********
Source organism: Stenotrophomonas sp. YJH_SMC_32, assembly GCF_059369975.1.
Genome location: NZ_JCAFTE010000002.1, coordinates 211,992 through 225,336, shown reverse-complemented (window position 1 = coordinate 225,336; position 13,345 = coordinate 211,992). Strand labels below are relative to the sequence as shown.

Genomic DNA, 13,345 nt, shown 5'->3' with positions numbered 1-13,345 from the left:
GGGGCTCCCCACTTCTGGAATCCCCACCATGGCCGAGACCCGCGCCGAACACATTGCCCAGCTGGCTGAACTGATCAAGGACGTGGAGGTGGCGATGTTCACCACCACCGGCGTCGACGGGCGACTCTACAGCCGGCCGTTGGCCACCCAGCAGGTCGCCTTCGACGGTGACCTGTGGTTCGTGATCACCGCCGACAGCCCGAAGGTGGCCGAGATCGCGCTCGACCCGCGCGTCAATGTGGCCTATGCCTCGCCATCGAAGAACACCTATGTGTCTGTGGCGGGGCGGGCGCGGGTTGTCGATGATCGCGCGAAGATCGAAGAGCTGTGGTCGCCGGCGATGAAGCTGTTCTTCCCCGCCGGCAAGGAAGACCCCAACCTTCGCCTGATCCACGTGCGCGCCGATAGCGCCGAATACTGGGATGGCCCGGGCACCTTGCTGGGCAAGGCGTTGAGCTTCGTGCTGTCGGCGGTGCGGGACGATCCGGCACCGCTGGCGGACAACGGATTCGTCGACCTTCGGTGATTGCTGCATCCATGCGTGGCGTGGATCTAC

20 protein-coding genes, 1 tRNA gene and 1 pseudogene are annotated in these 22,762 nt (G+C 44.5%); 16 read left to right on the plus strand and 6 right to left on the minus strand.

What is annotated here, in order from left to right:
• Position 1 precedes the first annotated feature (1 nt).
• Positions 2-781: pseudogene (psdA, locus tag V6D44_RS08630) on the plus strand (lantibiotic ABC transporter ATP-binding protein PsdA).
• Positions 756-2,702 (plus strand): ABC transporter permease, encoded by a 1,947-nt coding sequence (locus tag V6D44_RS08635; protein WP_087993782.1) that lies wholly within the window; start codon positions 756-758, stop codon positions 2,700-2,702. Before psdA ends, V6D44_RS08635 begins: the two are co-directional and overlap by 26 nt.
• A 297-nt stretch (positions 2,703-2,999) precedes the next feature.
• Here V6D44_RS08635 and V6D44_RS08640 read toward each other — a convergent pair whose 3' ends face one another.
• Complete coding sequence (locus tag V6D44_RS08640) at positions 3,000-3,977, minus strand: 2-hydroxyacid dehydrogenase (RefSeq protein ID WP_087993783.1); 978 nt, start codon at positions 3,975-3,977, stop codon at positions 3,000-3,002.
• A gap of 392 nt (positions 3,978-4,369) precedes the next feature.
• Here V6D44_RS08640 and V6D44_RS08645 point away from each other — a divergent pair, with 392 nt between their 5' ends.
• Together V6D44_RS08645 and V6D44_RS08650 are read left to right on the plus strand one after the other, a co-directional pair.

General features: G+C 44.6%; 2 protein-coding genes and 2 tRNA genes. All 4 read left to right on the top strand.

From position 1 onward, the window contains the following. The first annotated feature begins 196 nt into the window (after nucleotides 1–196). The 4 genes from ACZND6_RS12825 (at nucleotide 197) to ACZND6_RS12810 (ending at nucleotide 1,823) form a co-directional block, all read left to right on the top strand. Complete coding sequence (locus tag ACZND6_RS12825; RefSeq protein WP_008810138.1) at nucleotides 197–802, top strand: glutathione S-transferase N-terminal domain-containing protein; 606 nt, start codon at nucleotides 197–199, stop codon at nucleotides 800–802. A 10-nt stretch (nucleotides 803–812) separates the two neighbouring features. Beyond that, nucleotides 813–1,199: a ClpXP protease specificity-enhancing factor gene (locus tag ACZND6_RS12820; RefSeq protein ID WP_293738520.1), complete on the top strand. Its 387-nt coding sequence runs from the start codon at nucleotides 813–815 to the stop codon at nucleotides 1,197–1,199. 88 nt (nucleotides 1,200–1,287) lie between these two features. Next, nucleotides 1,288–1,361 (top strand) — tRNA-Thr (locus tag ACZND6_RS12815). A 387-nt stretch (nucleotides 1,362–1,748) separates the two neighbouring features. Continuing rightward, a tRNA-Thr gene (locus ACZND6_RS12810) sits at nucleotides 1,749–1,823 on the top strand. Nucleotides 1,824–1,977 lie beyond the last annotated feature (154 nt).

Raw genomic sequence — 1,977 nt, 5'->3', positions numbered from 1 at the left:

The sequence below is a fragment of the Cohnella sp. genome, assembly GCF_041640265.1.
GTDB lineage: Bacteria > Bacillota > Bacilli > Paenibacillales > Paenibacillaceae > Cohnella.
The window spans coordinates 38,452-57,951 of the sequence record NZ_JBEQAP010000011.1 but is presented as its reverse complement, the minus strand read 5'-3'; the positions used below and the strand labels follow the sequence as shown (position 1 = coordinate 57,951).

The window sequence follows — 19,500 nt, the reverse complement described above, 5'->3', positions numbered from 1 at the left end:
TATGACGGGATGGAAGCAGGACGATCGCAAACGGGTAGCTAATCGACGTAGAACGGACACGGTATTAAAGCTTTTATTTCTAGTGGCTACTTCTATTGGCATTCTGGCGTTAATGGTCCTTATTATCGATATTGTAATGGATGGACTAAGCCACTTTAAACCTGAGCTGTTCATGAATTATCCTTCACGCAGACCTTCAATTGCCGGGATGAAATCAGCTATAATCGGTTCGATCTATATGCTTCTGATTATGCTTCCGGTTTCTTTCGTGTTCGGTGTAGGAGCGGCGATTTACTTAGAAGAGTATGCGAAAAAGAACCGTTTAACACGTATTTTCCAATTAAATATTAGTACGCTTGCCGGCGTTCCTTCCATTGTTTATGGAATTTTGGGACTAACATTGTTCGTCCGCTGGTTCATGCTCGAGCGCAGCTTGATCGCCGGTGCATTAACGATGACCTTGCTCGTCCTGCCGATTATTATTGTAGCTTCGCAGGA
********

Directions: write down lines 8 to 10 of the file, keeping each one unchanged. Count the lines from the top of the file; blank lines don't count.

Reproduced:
• Positions 2-781: pseudogene (psdA, locus tag V6D44_RS08630) on the plus strand (lantibiotic ABC transporter ATP-binding protein PsdA).
• Positions 756-2,702 (plus strand): ABC transporter permease, encoded by a 1,947-nt coding sequence (locus tag V6D44_RS08635; protein WP_087993782.1) that lies wholly within the window; start codon positions 756-758, stop codon positions 2,700-2,702. Before psdA ends, V6D44_RS08635 begins: the two are co-directional and overlap by 26 nt.
• A 297-nt stretch (positions 2,703-2,999) precedes the next feature.